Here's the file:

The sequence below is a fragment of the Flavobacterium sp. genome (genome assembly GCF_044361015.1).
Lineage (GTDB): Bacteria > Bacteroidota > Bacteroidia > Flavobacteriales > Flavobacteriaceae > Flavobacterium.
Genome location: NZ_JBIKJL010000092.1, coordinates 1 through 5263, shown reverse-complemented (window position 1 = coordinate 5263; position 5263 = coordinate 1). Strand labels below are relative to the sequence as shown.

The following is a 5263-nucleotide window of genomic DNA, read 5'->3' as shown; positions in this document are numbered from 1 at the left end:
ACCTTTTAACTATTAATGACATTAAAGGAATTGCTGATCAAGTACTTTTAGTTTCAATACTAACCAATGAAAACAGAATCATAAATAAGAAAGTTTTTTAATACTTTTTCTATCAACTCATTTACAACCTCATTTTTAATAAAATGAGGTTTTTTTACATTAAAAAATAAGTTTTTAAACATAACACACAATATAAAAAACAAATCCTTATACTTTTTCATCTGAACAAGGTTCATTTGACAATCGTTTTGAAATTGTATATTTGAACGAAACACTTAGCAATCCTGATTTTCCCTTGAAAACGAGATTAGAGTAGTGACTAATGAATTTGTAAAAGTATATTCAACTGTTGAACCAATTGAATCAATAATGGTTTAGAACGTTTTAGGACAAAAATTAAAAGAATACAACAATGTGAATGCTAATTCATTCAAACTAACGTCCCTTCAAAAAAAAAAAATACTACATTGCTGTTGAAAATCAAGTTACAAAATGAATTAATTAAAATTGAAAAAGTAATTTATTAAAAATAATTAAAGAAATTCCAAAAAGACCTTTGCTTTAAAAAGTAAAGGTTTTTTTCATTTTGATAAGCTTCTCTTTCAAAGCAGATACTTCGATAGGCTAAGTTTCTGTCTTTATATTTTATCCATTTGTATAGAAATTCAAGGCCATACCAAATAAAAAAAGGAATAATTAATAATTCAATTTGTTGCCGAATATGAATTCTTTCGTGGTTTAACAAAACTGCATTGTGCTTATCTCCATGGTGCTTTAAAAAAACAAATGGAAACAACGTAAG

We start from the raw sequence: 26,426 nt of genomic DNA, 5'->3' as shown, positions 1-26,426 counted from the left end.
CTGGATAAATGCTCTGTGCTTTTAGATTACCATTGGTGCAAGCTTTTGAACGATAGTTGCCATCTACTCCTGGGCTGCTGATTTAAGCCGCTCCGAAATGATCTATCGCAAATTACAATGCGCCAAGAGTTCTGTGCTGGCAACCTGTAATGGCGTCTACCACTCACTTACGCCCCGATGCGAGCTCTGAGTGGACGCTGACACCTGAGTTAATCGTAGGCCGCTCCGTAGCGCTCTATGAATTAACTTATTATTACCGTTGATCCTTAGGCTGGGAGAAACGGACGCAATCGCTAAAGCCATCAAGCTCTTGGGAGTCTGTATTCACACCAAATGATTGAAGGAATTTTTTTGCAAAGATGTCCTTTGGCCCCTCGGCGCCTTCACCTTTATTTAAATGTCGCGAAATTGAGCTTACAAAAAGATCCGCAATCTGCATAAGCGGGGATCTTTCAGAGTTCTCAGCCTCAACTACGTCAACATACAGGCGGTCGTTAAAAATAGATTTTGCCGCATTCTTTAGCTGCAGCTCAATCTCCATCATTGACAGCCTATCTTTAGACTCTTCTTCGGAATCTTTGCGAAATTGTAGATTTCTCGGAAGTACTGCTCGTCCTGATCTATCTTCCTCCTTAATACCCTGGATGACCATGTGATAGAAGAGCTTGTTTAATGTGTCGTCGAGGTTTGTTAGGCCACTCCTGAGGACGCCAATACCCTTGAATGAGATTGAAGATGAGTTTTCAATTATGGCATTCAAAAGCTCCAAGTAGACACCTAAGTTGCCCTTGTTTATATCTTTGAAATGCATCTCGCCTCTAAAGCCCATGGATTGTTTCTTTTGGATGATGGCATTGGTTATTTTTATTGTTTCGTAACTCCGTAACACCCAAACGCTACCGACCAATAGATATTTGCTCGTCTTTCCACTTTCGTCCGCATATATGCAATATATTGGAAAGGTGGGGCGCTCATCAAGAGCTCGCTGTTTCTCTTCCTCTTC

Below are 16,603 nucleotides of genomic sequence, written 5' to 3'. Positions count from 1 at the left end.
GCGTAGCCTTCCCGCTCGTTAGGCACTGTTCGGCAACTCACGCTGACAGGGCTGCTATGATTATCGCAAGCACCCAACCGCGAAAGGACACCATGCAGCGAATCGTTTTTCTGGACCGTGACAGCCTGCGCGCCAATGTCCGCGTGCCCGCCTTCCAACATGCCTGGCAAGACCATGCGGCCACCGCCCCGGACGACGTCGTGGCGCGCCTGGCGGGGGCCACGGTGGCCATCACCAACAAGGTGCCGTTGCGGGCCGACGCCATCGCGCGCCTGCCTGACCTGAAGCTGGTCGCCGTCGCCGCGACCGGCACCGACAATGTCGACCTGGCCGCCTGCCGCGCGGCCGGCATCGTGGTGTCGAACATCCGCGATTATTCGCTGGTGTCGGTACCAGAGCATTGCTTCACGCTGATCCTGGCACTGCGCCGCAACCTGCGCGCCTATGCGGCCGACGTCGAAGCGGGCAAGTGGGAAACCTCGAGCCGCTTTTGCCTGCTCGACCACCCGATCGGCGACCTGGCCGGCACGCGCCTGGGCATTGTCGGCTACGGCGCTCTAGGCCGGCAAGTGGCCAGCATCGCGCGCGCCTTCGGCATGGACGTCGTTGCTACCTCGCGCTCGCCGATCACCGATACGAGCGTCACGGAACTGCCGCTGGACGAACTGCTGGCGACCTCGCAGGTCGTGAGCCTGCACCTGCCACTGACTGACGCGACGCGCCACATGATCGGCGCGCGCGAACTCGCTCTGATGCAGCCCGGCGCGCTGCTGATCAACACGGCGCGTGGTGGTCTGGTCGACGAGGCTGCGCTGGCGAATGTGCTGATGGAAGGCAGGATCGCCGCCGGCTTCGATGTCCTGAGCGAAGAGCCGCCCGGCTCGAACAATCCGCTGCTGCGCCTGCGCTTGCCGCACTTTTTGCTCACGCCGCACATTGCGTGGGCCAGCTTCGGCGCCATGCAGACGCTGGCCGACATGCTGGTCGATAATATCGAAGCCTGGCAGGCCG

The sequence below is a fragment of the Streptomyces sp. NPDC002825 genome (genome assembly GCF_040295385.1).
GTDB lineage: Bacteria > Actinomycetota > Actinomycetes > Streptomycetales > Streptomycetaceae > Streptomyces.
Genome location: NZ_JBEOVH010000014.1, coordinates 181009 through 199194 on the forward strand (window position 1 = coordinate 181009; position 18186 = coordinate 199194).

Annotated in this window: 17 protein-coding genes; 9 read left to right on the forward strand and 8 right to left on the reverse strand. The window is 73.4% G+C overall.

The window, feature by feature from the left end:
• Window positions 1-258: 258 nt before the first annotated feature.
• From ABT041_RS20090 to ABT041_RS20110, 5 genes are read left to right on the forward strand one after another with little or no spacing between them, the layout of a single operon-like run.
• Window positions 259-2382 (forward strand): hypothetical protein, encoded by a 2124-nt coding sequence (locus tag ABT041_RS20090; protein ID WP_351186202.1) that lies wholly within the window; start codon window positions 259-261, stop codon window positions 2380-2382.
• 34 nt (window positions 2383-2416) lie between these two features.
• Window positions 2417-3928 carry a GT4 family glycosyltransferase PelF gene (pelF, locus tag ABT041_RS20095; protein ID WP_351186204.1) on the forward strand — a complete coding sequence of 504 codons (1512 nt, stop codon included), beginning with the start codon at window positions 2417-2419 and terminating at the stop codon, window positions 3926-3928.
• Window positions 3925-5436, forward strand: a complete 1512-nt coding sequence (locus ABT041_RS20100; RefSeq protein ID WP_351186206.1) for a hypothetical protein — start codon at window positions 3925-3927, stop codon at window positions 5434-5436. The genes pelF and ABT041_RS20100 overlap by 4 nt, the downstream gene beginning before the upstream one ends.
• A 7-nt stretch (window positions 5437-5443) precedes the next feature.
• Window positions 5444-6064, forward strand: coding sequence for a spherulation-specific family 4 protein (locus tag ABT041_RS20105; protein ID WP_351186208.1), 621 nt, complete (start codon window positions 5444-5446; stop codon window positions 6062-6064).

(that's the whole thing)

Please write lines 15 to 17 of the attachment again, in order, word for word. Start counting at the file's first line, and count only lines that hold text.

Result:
• Window positions 1-258: 258 nt before the first annotated feature.
• From ABT041_RS20090 to ABT041_RS20110, 5 genes are read left to right on the forward strand one after another with little or no spacing between them, the layout of a single operon-like run.
• Window positions 259-2382 (forward strand): hypothetical protein, encoded by a 2124-nt coding sequence (locus tag ABT041_RS20090; protein ID WP_351186202.1) that lies wholly within the window; start codon window positions 259-261, stop codon window positions 2380-2382.